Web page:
Vanderbilt Journal of Entertainment & Technology Law

First Page



The challenge of achieving socially optimal incentives for innovation in public goods faces twin market failures: a market failure to adequately promote public goods invention and a market failure to implement innovative public goods once developed. Though innovation in private goods sometimes faces the former hurdle, often ameliorated by intellectual property law, the interaction of both market failures for public goods innovation raises unique difficulties.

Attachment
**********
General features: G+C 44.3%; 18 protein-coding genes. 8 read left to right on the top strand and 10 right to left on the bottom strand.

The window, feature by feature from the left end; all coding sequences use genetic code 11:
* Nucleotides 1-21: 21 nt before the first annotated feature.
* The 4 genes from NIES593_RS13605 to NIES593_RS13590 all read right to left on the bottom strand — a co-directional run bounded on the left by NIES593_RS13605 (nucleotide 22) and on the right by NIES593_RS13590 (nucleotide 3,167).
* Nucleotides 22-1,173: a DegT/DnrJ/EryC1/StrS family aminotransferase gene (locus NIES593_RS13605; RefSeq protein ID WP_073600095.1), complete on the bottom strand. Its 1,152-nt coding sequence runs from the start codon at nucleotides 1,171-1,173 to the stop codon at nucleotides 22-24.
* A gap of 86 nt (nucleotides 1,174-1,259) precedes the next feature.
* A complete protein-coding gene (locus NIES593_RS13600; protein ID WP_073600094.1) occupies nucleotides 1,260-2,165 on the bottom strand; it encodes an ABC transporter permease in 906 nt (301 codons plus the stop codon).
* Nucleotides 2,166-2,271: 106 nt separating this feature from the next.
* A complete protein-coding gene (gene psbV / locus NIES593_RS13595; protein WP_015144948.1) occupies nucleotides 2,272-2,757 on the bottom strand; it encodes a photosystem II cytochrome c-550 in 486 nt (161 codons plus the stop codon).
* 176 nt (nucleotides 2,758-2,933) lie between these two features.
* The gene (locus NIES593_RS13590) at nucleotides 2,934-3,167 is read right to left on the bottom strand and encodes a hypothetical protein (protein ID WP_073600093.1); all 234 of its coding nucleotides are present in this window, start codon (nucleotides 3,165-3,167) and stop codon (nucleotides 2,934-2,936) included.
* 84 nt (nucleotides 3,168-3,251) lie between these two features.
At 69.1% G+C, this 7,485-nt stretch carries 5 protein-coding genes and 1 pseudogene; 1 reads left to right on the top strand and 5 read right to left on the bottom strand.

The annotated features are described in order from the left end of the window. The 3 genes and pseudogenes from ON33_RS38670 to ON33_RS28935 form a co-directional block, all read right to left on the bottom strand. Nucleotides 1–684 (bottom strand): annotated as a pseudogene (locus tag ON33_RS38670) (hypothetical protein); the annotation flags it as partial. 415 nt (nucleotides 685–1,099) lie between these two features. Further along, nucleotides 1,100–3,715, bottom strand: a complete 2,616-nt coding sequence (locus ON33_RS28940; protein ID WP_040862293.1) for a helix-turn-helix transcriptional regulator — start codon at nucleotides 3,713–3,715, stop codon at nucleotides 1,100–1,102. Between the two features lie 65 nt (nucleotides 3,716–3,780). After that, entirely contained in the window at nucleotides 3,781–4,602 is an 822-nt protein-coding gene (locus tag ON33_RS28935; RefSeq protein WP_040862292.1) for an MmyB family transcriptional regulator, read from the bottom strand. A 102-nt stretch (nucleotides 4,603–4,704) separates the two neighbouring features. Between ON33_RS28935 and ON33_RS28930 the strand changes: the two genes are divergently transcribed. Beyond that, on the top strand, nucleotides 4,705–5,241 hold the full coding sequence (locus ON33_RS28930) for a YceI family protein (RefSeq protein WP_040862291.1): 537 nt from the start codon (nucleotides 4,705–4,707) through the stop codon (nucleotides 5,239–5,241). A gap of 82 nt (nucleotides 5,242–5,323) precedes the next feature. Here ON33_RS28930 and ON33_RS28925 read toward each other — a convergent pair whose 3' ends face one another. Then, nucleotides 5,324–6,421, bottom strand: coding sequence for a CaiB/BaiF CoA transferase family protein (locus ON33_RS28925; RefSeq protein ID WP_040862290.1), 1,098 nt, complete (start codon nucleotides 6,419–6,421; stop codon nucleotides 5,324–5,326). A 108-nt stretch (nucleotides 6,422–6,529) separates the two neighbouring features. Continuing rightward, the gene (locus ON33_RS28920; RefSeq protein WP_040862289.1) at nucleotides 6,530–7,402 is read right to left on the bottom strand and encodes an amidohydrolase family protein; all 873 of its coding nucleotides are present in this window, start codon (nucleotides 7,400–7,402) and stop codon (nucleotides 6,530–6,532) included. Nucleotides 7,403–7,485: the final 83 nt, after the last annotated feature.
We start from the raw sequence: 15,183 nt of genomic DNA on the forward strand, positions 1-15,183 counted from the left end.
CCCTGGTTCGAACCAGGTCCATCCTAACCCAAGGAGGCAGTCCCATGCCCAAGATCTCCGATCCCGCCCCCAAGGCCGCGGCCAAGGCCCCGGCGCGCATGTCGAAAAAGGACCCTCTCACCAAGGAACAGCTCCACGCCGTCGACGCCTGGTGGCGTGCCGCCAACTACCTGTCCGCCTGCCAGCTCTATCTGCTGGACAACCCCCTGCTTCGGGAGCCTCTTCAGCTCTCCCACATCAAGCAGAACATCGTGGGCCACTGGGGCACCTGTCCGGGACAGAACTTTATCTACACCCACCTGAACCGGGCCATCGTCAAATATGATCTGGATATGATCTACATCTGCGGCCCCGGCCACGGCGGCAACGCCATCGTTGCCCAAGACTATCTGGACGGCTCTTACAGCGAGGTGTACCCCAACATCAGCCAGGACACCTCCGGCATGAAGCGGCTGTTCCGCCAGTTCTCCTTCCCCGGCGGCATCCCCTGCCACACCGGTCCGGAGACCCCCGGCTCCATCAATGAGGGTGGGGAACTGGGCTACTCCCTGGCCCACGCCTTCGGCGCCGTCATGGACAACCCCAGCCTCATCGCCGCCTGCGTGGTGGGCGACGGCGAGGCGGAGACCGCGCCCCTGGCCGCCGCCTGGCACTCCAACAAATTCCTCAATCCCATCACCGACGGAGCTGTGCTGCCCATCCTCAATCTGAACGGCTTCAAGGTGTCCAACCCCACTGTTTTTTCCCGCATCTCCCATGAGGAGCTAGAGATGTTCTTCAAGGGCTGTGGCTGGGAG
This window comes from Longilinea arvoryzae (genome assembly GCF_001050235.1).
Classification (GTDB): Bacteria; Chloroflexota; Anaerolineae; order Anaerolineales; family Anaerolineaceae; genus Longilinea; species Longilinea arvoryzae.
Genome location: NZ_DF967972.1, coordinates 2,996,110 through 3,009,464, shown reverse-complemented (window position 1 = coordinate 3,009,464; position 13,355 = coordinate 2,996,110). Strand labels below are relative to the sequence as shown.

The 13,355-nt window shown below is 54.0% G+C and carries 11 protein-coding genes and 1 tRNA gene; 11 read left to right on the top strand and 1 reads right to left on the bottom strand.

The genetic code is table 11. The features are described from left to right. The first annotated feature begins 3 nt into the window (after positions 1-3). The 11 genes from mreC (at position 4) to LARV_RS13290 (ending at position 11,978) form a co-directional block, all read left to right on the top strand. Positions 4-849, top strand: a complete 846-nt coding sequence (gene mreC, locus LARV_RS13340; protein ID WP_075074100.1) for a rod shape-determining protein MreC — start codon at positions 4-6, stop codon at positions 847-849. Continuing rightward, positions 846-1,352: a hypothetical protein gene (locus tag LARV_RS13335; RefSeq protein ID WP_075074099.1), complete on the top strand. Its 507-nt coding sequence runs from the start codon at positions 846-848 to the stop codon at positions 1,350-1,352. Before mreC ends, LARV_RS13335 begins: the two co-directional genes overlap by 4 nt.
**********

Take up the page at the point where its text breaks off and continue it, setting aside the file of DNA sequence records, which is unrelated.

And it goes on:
Environmentally beneficial technology presents an illustration of the innovation problem for public goods. Private actors lack sufficient incentives both to engage in environmentally beneficial innovation and to implement such innovation. While traditional intellectual property law and environmental law fail to cure the interaction of these public goods market failures, an innovation rewards system could produce more socially appropriate incentives. Using environmentally beneficial innovation as an example, this Article introduces a new framework for an innovation rewards system for public goods and discusses its implementation and potential advantages.